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J Health Care Poor Underserved. 2010 Nov;21(4):1215-26. doi: 10.1353/hpu.2010.0916.

Health, occupational and environmental risks of emancipated migrant farmworker youth.

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Stanford University School of Medicine, Department of Pediatrics, Lucile Packard Children’s Hospital, 725 Welch Road, Mail Code 5906, Palo Alto, CA 94304, USA.


This study examines the perceptions of health, health seeking behavior, access to information and resources, work related hazards, substance abuse, and social support of emancipated migrant youth (EMY) who come to the United States without their families to work.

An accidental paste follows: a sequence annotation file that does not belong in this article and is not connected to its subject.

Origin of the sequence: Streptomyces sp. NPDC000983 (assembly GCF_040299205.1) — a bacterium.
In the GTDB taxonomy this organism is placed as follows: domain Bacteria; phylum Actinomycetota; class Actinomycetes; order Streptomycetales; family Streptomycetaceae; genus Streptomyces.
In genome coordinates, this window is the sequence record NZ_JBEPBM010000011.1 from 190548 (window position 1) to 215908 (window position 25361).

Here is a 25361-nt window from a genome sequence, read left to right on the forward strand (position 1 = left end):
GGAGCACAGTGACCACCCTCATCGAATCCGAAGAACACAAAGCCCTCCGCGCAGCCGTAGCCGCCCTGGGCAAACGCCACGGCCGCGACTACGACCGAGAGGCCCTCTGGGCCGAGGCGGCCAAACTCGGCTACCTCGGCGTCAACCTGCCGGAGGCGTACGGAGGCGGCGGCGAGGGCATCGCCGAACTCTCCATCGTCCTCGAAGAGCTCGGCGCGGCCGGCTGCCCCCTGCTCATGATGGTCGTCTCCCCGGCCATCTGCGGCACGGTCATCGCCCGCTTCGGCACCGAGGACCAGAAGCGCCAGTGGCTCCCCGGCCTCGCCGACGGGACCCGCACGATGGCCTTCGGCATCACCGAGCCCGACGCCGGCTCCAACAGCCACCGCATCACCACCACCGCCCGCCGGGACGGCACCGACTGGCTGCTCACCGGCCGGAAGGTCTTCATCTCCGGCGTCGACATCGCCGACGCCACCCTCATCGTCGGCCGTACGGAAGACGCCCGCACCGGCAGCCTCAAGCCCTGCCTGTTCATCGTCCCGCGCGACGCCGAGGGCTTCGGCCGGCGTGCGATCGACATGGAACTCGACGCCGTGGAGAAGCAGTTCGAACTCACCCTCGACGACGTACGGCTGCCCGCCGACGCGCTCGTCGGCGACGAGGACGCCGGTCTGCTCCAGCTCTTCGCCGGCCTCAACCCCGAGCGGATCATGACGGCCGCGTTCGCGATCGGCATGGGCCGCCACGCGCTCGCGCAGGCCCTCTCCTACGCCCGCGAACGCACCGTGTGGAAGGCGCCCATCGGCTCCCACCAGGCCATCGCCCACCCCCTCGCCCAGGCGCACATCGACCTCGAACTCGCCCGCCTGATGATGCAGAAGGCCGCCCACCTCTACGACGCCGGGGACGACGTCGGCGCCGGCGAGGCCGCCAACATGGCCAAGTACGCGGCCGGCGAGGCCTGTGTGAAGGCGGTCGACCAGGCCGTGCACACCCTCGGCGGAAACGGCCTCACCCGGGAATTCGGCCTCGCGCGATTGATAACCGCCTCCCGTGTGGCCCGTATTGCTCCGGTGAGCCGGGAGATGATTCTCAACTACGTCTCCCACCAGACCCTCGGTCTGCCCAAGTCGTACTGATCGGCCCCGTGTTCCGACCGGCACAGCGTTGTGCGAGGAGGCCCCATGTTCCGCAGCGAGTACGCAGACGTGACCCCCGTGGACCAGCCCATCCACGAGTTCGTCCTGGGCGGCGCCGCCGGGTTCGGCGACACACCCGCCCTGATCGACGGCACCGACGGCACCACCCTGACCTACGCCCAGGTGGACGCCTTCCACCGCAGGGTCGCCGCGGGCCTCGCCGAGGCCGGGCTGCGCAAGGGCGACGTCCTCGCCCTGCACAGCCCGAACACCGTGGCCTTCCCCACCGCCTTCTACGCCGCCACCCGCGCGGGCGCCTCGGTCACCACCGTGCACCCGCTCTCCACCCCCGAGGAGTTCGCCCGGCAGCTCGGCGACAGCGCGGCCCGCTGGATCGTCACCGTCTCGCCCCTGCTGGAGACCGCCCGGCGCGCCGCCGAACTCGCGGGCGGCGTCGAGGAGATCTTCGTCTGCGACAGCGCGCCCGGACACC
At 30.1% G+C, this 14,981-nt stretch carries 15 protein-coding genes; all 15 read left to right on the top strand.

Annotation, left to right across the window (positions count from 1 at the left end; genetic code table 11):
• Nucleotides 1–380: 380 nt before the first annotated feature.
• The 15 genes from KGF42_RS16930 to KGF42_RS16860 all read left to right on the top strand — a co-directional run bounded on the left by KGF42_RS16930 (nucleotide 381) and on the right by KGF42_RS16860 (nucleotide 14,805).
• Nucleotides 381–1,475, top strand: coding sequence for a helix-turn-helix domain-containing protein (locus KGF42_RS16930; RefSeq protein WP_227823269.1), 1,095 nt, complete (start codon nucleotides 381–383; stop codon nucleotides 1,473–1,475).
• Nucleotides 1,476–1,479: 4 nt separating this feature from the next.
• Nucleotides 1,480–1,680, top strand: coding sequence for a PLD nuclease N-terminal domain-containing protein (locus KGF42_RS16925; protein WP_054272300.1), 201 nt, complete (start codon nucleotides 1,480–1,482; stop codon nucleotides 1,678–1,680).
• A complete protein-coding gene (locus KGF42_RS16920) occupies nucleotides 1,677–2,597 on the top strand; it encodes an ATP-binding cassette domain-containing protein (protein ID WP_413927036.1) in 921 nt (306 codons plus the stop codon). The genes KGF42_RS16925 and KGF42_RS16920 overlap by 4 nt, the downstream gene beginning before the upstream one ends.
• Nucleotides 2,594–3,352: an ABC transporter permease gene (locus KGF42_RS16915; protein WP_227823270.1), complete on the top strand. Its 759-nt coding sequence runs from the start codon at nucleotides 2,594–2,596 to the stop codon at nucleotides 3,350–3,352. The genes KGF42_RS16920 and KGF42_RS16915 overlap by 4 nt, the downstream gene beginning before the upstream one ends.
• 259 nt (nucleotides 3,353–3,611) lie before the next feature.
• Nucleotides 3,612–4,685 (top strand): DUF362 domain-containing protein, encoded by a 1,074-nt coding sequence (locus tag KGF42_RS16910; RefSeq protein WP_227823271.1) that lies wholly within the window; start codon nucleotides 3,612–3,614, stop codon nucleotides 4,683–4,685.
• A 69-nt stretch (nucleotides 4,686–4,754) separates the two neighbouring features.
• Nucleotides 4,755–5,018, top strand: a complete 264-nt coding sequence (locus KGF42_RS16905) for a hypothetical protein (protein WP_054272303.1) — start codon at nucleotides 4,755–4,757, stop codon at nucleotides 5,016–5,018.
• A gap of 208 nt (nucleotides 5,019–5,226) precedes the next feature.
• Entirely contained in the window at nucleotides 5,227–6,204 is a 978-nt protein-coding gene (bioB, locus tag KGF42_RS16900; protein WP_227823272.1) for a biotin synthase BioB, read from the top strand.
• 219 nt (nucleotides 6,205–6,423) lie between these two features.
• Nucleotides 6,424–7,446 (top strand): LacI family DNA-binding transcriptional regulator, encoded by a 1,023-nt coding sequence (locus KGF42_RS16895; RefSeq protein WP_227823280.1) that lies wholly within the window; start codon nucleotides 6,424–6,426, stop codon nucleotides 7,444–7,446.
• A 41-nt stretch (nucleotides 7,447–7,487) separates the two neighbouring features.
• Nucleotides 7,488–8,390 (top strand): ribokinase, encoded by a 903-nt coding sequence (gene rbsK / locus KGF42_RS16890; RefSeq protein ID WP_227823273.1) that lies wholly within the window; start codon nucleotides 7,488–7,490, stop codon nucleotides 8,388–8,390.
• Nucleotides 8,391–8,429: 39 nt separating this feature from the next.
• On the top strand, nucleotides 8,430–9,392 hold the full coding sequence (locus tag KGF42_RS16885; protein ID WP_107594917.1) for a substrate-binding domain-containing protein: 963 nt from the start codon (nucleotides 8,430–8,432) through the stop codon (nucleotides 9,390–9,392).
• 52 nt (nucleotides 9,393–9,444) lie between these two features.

Semi-structured interviews were performed with EMY living without their families in Santa Clara County, California. Interviews were digitally recorded in Spanish, transcribed, translated into English, and analyzed by a five-person analysis team.


Eleven interviews were conducted with 29 participants. Work was identified as the overarching priority of the EMY Their greatest concern was becoming sick and unable to work. They described their work environment as demanding and stressful, but felt obliged to work regardless of conditions. Alcohol and drug abuse were reported as prevalent problems.


Emancipated migrant youth are a vulnerable population who have significant occupational stress, hazardous environmental exposures, social isolation, and drug/alcohol abuse.

[Indexed for MEDLINE]

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